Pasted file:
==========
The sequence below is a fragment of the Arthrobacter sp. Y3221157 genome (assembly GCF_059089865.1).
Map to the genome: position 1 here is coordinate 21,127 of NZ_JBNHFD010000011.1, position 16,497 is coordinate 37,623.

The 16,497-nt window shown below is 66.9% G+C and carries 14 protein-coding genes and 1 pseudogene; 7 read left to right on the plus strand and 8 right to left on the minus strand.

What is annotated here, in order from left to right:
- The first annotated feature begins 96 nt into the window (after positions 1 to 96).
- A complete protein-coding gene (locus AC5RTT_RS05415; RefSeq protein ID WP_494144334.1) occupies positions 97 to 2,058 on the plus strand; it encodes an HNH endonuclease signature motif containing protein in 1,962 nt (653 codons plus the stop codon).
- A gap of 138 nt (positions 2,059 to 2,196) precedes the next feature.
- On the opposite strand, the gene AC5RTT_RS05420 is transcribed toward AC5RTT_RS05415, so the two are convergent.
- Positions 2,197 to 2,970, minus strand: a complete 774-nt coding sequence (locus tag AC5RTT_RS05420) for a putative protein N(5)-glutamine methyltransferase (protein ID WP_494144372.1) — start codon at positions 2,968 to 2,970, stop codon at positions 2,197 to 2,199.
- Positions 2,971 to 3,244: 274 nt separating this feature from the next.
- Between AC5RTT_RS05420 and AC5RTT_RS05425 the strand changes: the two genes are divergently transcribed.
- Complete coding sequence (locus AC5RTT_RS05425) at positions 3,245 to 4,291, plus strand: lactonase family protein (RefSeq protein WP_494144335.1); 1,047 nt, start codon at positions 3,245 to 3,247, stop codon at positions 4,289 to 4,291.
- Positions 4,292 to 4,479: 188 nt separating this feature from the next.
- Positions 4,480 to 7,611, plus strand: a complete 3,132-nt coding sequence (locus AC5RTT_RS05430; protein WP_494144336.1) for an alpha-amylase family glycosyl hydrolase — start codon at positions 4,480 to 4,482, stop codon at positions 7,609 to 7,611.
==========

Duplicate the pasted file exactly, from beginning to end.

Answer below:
The sequence below is a fragment of the Arthrobacter sp. Y3221157 genome (assembly GCF_059089865.1).
Map to the genome: position 1 here is coordinate 21,127 of NZ_JBNHFD010000011.1, position 16,497 is coordinate 37,623.

The 16,497-nt window shown below is 66.9% G+C and carries 14 protein-coding genes and 1 pseudogene; 7 read left to right on the plus strand and 8 right to left on the minus strand.

What is annotated here, in order from left to right:
- The first annotated feature begins 96 nt into the window (after positions 1 to 96).
- A complete protein-coding gene (locus AC5RTT_RS05415; RefSeq protein ID WP_494144334.1) occupies positions 97 to 2,058 on the plus strand; it encodes an HNH endonuclease signature motif containing protein in 1,962 nt (653 codons plus the stop codon).
- A gap of 138 nt (positions 2,059 to 2,196) precedes the next feature.
- On the opposite strand, the gene AC5RTT_RS05420 is transcribed toward AC5RTT_RS05415, so the two are convergent.
- Positions 2,197 to 2,970, minus strand: a complete 774-nt coding sequence (locus tag AC5RTT_RS05420) for a putative protein N(5)-glutamine methyltransferase (protein ID WP_494144372.1) — start codon at positions 2,968 to 2,970, stop codon at positions 2,197 to 2,199.
- Positions 2,971 to 3,244: 274 nt separating this feature from the next.
- Between AC5RTT_RS05420 and AC5RTT_RS05425 the strand changes: the two genes are divergently transcribed.
- Complete coding sequence (locus AC5RTT_RS05425) at positions 3,245 to 4,291, plus strand: lactonase family protein (RefSeq protein WP_494144335.1); 1,047 nt, start codon at positions 3,245 to 3,247, stop codon at positions 4,289 to 4,291.
- Positions 4,292 to 4,479: 188 nt separating this feature from the next.
- Positions 4,480 to 7,611, plus strand: a complete 3,132-nt coding sequence (locus AC5RTT_RS05430; protein WP_494144336.1) for an alpha-amylase family glycosyl hydrolase — start codon at positions 4,480 to 4,482, stop codon at positions 7,609 to 7,611.